The business has to figure out the real reasons why they want to have a BYOD program. What are their business objectives, otherwise, how do they know that they have succeeded? Once the business has figured out the case for BYOD, they have to explain it to IT. IT doesn’t want to spend their time, which they have very little of, figuring it out. Usually by the time a BYOD program goes from the business to IT, which is now short staffed due to recent wage cutbacks or rebalancing, they only have a few weeks to figure it out and get it running properly. It’s not an easy thing to do and this leads to one of two things happening. They throw up their hands, say ‘what the heck’, and the program is started regardless of the consequences. Lots of stuff gets locked down through MDM or the like through this half-hasard approach and usually no one is happy. The other solution is to ignore it or say no and the business may quietly encourage people to do it anyway, creating a shadow IT situation but with users…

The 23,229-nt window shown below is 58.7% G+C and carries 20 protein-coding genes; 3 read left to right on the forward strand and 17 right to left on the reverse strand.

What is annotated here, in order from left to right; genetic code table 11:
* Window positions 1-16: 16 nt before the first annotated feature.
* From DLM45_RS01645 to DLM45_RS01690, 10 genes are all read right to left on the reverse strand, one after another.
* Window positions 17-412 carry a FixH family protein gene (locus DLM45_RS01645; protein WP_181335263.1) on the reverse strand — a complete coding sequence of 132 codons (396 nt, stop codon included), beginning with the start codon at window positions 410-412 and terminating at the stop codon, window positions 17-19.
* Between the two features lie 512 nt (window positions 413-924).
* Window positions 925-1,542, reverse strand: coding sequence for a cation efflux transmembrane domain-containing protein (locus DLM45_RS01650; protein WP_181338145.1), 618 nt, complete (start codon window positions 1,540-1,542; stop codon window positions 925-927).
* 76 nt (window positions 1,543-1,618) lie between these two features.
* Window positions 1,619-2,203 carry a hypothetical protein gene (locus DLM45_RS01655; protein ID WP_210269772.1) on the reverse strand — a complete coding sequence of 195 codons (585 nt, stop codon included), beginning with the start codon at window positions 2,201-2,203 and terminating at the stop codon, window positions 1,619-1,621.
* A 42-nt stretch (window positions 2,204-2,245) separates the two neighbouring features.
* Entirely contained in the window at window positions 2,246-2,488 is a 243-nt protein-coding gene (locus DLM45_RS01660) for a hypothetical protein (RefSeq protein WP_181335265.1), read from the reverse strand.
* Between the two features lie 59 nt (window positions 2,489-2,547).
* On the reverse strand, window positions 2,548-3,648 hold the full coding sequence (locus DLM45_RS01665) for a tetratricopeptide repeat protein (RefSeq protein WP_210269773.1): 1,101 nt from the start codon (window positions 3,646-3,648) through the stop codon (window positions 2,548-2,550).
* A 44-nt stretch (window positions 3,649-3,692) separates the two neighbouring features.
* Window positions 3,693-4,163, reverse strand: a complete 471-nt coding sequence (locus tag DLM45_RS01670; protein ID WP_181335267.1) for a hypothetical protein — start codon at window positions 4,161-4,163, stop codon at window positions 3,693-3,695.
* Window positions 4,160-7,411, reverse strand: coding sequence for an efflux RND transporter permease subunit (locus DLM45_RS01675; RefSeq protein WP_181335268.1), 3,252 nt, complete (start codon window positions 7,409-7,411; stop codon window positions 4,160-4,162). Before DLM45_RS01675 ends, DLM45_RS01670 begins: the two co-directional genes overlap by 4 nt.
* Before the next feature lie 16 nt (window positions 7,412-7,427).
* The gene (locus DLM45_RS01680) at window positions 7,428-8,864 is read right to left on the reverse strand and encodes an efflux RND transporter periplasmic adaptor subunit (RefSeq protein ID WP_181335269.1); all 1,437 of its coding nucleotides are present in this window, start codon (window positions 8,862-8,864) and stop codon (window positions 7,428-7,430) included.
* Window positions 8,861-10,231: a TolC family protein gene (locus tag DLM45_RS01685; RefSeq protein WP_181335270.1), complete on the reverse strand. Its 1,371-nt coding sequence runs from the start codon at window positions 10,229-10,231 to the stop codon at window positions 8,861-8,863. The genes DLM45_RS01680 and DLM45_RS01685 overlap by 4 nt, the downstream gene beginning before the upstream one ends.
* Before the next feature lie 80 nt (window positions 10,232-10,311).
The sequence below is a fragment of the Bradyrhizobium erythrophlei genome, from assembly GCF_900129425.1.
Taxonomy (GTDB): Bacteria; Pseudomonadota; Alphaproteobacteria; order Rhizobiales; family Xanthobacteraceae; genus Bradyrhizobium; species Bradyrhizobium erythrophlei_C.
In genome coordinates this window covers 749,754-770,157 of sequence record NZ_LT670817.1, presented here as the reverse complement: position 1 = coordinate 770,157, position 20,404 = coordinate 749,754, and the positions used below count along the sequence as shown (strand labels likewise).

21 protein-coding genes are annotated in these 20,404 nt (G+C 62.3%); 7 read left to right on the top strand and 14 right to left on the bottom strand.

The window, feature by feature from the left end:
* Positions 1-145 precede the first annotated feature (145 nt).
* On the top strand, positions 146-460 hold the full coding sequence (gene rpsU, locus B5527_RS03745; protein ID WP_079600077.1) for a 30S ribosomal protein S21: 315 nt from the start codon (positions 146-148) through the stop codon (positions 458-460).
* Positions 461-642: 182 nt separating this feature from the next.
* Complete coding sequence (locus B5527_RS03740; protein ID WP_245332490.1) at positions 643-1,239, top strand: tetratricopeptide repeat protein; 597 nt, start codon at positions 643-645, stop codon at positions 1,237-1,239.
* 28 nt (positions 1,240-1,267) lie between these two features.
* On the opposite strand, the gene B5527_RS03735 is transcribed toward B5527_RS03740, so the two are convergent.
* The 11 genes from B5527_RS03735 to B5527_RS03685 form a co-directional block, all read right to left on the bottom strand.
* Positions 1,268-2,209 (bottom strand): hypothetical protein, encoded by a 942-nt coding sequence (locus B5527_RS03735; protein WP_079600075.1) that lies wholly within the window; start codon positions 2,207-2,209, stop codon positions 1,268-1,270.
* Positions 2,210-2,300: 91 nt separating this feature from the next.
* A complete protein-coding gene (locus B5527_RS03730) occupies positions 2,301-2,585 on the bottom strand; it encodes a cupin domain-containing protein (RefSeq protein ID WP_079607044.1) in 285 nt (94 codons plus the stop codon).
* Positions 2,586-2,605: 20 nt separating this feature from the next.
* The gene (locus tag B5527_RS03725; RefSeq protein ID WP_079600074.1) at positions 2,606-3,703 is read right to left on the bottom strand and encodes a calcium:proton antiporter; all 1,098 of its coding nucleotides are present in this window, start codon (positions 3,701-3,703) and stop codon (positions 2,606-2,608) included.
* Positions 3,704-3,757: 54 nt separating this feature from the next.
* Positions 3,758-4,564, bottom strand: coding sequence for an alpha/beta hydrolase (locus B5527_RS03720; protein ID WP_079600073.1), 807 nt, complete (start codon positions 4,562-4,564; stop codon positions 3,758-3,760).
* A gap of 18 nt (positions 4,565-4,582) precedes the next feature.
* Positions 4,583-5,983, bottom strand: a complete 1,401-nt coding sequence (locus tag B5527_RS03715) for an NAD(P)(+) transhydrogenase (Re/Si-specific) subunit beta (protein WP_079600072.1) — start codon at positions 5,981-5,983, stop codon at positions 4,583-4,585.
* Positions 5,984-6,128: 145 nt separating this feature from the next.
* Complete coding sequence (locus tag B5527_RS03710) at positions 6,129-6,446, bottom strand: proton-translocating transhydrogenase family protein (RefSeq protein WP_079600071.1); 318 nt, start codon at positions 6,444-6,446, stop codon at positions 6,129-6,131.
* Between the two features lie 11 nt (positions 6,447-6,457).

The irony here is that whether or not you have an ill defined BYOD program or a well thought out one, the trend of the users tends to follow Jevons paradox. As the users become more successful using their own devices while at the same time OEMs and Carriers keep reducing the prices of all these products, users start to have two, three and even four devices. They may start with an Android phone from HTC, and then an iPhone from Apple, then they bought the kindle fire for reading and of course have an iPod touch or a bargain basement tablet that was put on firesale by the web vendor.  They are going to want all these devices connected up as they were successful with the first one. Let’s ignore all the possible security issues that may arrive from these different devices and focus on the fact that there are now 4 devices for a single user, of which only 1 or 2 may be supported by IT, that are being used to access the corporate ecosystem. So not only does IT have to figure out how to support the new devices, they may need to buy licenses for these unplanned devices so they can be secured and managed by some sort of MDM/MAM/MIM solution. This ends up being more outflow from the cash perspective. As solutions become cheaper to buy and easier to set up for the user, they will flock to them in greater numbers.